IT IS well-known that Plato and Aristotle disagree on the possibility of knowledge of nature. Plato maintains that knowledge, in contrast with belief, is never mistaken, that the objects of knowledge are always the same and never becoming, and that what we sense is always becoming. He concludes that knowledge is possible only of objects that are unchanging and separate from sensibles, i.e., the forms. Aristotle rejects this conclusion and recognizes knowledge of sensibles. Surprisingly, though, he accepts Plato's assumptions. He (...) too maintains that knowledge is not sometimes true and sometimes false, but always true ; he distinguishes the sensibles from the unchanging eternal beings ; and he asserts that the objects of knowledge "always are or are for the most part", and occasionally he even claims that they cannot be otherwise. The problem is, how can Aristotle accept Plato's assumptions about the nature and objects of knowledge and still maintain that knowledge of nature is possible? (shrink)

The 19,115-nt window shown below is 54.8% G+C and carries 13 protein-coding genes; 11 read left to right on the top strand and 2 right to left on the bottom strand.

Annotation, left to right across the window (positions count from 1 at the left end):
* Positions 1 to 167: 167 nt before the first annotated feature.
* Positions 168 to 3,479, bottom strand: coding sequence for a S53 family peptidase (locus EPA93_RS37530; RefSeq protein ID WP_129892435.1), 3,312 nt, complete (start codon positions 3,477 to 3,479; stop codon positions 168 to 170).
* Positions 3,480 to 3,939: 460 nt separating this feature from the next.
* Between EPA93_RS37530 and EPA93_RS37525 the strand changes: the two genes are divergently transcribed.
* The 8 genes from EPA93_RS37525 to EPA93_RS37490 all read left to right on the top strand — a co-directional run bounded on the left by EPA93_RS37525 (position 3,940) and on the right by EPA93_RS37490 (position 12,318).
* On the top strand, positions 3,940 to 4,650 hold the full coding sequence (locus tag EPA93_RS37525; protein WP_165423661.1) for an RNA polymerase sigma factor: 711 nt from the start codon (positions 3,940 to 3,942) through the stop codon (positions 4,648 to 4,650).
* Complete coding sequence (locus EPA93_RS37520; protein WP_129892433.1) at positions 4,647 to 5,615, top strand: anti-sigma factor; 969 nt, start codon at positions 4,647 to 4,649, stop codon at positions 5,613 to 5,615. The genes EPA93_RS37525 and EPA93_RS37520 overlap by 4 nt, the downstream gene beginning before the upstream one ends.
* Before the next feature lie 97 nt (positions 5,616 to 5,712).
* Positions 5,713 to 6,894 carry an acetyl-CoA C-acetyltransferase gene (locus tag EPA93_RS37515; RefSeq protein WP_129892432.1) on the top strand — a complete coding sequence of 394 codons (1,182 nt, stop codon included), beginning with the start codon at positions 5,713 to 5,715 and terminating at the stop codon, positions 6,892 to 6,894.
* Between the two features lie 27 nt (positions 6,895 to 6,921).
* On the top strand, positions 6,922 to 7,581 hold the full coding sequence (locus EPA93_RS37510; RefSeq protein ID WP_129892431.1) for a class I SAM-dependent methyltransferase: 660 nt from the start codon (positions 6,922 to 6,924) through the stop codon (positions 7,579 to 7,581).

Medications of choice, necessary supplies, and evidence-based health care now seem like luxuries. The contrast between my experience at a well-funded health unit and the Lev El Lev (“heart to heart”) African Refugee Clinic in Tel Aviv, Israel, is staggering. The complex personal, social, health, psychological, educational, and economic difficulties create a unique ethical environment for the health care provider.